Fracking exec dies in freak car crash -- one day after being indicted for conspiracy
Aubrey McClendon (Screenshot/ YouTube)

A fracking executive who had just been indicted on conspiracy charges died after driving into a wall, according to CNBC.

Aubrey McClendon, former CEO and a founder of Chesapeake Energy, died Wednesday at the age of 56, after driving into a wall "at a high rate of speed," according to police. The collision happened just one day after McClendon was indicted on charges of conspiring to rig bids for oil and natural gas leases.

"He pretty much drove straight into the wall," Oklahoma City police Capt. Paco Balderama told CNBC.

Balderama told reporters that McClendon's 2013 Chevy Tahoe burst into flames upon impact.

"It appears that speed was most definitely a factor in the fatality," Balderama said.

According to CNBC, McClendon played a key role in the boom of U.S. shale gas. The alleged conspiracy took place between December 2007 and March 2012, in which two oil and gas companies agreed not to bid against each other for the purchase of leases in Oklahoma, thus suppressing the prices paid, according to the New York Times.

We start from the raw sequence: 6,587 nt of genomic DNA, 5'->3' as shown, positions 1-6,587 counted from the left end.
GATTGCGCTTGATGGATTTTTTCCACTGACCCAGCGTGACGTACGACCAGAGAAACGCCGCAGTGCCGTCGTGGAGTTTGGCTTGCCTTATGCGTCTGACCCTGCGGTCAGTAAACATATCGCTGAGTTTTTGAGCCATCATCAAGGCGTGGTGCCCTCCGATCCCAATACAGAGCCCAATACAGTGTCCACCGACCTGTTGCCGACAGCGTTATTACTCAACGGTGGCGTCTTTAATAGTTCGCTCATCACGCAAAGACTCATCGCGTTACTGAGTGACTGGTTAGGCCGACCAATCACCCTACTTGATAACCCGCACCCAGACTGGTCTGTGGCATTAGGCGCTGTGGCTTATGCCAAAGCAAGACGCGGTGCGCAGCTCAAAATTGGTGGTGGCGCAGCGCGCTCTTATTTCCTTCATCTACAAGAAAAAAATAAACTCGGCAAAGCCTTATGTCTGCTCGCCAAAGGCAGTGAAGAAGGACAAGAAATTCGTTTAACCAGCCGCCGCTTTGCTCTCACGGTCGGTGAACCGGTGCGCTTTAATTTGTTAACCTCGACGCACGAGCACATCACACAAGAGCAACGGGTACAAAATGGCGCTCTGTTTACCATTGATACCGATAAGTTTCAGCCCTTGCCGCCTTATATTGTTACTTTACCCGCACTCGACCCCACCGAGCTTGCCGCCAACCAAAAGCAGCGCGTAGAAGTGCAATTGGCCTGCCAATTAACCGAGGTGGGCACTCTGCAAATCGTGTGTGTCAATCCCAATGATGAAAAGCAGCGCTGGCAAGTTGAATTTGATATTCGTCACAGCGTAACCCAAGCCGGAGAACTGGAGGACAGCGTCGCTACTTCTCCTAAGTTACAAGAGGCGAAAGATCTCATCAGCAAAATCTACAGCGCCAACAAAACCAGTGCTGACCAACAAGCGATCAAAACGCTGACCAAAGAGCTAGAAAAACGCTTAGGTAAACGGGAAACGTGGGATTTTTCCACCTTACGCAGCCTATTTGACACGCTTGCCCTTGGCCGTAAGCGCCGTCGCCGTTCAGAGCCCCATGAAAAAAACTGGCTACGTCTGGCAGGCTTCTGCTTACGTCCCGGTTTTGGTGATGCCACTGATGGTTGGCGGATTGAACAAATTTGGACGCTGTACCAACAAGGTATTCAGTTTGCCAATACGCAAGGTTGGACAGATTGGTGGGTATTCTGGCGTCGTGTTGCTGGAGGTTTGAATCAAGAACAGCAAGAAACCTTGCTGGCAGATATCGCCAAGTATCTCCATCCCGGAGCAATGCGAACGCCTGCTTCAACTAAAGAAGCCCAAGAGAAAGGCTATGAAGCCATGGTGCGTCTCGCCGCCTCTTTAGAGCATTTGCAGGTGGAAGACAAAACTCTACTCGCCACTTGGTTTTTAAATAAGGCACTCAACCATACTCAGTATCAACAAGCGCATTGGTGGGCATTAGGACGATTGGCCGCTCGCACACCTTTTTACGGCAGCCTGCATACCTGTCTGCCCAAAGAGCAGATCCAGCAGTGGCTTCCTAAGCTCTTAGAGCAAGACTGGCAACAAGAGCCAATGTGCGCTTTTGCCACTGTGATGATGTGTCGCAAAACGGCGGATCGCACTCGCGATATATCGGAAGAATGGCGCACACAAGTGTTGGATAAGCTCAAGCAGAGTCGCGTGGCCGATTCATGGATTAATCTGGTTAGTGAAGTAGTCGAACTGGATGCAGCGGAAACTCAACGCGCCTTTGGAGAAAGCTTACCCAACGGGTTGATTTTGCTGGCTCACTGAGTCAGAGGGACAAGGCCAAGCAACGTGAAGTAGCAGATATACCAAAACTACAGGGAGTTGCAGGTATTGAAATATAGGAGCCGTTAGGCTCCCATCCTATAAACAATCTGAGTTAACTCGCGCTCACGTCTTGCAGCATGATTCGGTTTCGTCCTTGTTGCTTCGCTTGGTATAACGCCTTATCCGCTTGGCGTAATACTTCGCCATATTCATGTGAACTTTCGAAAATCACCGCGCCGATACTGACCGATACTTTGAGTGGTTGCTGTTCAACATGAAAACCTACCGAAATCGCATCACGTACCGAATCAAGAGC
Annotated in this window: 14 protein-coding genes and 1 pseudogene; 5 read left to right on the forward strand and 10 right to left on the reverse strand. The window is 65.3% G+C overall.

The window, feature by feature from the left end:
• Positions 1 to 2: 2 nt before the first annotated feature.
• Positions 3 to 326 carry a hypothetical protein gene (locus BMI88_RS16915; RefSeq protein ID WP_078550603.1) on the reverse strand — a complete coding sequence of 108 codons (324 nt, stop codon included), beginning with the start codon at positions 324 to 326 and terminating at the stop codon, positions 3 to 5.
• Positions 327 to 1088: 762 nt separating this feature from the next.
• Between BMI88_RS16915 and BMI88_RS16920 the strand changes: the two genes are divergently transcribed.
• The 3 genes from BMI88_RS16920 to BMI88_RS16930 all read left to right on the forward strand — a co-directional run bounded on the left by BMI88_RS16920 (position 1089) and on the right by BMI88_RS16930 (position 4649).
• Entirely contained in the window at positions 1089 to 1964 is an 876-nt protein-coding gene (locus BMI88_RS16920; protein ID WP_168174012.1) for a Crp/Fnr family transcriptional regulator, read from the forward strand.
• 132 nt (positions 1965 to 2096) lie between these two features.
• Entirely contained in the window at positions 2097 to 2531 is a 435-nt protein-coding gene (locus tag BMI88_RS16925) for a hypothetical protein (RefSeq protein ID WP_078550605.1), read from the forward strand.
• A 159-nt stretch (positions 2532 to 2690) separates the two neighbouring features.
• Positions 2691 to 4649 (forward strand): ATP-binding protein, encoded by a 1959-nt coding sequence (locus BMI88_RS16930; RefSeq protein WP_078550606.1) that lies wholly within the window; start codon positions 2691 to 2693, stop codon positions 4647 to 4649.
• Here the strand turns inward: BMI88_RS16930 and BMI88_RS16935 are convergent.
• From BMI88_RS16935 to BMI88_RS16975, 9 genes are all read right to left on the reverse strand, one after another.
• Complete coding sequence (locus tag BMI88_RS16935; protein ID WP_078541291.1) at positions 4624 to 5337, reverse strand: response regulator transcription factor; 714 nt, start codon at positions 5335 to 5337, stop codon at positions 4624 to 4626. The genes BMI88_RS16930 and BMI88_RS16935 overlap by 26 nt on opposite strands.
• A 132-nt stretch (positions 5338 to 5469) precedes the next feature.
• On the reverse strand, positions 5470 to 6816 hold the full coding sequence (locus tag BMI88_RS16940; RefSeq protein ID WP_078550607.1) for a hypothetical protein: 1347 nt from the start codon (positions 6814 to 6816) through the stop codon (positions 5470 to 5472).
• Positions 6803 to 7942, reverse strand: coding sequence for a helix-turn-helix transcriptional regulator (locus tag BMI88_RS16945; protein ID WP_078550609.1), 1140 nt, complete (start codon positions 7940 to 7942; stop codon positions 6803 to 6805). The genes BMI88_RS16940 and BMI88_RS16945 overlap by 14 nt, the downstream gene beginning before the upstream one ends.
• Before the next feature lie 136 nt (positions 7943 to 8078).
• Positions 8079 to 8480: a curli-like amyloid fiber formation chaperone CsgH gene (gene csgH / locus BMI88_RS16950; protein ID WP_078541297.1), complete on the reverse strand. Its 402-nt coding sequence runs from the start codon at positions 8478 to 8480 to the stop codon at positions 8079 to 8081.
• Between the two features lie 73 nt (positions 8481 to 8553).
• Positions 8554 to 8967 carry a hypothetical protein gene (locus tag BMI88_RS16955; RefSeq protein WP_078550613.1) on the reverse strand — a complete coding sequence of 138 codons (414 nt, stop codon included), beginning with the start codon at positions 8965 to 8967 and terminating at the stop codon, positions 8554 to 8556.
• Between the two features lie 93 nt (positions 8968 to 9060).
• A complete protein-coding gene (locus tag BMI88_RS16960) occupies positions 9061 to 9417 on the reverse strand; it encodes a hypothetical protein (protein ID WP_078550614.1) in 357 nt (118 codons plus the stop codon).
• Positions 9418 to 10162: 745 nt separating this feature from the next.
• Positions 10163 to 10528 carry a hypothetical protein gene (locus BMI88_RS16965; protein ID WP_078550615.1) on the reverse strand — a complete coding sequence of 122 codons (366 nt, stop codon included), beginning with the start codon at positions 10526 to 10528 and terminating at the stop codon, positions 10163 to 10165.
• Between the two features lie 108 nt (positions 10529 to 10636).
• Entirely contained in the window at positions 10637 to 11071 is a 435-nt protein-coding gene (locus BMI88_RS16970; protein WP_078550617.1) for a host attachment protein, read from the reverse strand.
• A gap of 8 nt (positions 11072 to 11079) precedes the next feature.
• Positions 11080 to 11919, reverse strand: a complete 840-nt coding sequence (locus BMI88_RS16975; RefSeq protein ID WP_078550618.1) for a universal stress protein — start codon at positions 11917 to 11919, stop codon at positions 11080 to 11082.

“His actions put company profits ahead of the interests of leaseholders entitled to competitive bids for oil and gas rights on their land,” William J. Baer, assistant attorney general for Justice Department's antitrust division, said in a statement to the Times. “Executives who abuse their positions as leaders of major corporations to organize criminal activity must be held accountable for their actions.”

McClendon was forced to step down from the company three years ago. Tuesday night, he released a statement denying all charges.

“The charge that has been filed against me today is wrong and unprecedented,” McClendon told the Times. “I have been singled out as the only person in the oil and gas industry in over 110 years since the Sherman Act became law to have been accused of this crime in relation to joint bidding on leasehold.”

According to CNBC, "Chesapeake shares, which were already substantially higher Wednesday, briefly added to gains following news of McClendon's death."